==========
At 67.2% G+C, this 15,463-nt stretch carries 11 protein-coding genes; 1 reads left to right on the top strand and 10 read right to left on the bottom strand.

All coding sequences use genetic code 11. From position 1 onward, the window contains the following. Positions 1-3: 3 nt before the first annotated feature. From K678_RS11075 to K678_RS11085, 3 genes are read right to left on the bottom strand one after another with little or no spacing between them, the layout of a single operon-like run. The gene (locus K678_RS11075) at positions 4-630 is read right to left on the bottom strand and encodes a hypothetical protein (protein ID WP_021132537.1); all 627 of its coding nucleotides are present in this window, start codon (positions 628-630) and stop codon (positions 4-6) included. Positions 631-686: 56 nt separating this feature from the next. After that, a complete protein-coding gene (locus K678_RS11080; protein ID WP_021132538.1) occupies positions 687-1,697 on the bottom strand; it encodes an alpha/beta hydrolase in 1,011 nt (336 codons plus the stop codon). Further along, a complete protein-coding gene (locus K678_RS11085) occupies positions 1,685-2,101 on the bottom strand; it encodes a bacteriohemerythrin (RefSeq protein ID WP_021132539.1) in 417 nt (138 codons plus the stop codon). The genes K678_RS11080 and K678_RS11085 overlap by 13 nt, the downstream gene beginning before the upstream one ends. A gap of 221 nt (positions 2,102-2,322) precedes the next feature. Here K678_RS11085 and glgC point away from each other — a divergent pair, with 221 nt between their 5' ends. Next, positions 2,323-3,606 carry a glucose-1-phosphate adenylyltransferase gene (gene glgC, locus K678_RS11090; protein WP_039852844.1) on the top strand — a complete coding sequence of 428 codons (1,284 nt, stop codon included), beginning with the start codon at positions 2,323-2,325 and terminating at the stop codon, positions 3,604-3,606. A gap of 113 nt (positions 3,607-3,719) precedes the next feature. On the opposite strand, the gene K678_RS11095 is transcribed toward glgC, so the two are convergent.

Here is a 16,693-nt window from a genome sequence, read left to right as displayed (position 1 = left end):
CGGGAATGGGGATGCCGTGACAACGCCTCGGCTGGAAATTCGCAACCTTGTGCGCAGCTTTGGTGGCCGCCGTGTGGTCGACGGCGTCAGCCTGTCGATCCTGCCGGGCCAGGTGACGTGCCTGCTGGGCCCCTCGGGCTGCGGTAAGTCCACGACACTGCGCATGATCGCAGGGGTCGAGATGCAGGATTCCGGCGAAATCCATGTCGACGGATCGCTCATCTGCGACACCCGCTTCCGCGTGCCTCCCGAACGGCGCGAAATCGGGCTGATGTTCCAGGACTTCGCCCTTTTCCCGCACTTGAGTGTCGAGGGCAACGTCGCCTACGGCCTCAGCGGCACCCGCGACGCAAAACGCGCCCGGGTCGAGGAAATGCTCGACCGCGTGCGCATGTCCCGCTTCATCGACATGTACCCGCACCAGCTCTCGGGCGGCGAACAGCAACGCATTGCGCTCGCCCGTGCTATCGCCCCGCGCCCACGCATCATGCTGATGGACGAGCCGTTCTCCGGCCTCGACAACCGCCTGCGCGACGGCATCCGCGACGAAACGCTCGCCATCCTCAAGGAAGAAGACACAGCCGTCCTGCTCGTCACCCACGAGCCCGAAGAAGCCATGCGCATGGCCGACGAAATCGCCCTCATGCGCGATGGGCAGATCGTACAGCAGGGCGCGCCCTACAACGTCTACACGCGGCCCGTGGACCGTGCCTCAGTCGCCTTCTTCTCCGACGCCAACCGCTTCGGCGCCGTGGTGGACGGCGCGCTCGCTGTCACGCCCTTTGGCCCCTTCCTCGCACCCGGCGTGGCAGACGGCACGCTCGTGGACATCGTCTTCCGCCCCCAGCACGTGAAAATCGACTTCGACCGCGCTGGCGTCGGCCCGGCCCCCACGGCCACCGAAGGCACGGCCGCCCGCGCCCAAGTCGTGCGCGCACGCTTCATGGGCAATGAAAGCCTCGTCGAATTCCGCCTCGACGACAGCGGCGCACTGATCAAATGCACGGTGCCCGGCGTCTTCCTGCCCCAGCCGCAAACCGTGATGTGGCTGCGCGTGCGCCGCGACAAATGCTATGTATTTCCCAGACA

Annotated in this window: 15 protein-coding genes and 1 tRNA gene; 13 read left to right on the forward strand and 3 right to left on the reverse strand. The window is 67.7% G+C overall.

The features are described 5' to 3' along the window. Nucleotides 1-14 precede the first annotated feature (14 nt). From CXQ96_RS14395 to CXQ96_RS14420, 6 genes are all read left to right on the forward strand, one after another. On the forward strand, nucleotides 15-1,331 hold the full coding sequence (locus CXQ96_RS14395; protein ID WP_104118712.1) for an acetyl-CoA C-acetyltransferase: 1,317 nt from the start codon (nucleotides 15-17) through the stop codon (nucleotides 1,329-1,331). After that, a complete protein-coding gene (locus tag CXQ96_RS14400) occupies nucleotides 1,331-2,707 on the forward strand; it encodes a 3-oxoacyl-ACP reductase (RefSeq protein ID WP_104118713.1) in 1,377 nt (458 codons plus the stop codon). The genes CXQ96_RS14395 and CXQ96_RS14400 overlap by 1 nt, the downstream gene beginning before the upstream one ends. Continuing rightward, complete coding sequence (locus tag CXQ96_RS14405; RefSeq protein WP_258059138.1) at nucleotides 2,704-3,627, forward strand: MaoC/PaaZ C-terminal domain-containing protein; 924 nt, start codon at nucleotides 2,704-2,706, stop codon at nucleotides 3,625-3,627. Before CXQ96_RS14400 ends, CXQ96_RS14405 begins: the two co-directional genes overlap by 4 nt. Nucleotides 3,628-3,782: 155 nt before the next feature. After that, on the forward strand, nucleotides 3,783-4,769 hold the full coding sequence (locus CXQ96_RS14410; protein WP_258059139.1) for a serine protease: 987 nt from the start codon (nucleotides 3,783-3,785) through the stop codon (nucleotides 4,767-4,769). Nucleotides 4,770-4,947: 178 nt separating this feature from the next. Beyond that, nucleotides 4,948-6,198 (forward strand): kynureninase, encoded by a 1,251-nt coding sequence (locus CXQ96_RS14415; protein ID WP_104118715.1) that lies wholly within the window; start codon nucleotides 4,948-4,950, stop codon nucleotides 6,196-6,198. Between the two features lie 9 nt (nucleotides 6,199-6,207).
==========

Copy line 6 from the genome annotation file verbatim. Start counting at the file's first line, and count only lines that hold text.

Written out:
The features are described 5' to 3' along the window. Nucleotides 1-14 precede the first annotated feature (14 nt). From CXQ96_RS14395 to CXQ96_RS14420, 6 genes are all read left to right on the forward strand, one after another. On the forward strand, nucleotides 15-1,331 hold the full coding sequence (locus CXQ96_RS14395; protein ID WP_104118712.1) for an acetyl-CoA C-acetyltransferase: 1,317 nt from the start codon (nucleotides 15-17) through the stop codon (nucleotides 1,329-1,331). After that, a complete protein-coding gene (locus tag CXQ96_RS14400) occupies nucleotides 1,331-2,707 on the forward strand; it encodes a 3-oxoacyl-ACP reductase (RefSeq protein ID WP_104118713.1) in 1,377 nt (458 codons plus the stop codon). The genes CXQ96_RS14395 and CXQ96_RS14400 overlap by 1 nt, the downstream gene beginning before the upstream one ends. Continuing rightward, complete coding sequence (locus tag CXQ96_RS14405; RefSeq protein WP_258059138.1) at nucleotides 2,704-3,627, forward strand: MaoC/PaaZ C-terminal domain-containing protein; 924 nt, start codon at nucleotides 2,704-2,706, stop codon at nucleotides 3,625-3,627. Before CXQ96_RS14400 ends, CXQ96_RS14405 begins: the two co-directional genes overlap by 4 nt. Nucleotides 3,628-3,782: 155 nt before the next feature. After that, on the forward strand, nucleotides 3,783-4,769 hold the full coding sequence (locus CXQ96_RS14410; protein WP_258059139.1) for a serine protease: 987 nt from the start codon (nucleotides 3,783-3,785) through the stop codon (nucleotides 4,767-4,769). Nucleotides 4,770-4,947: 178 nt separating this feature from the next. Beyond that, nucleotides 4,948-6,198 (forward strand): kynureninase, encoded by a 1,251-nt coding sequence (locus CXQ96_RS14415; protein ID WP_104118715.1) that lies wholly within the window; start codon nucleotides 4,948-4,950, stop codon nucleotides 6,196-6,198. Between the two features lie 9 nt (nucleotides 6,199-6,207).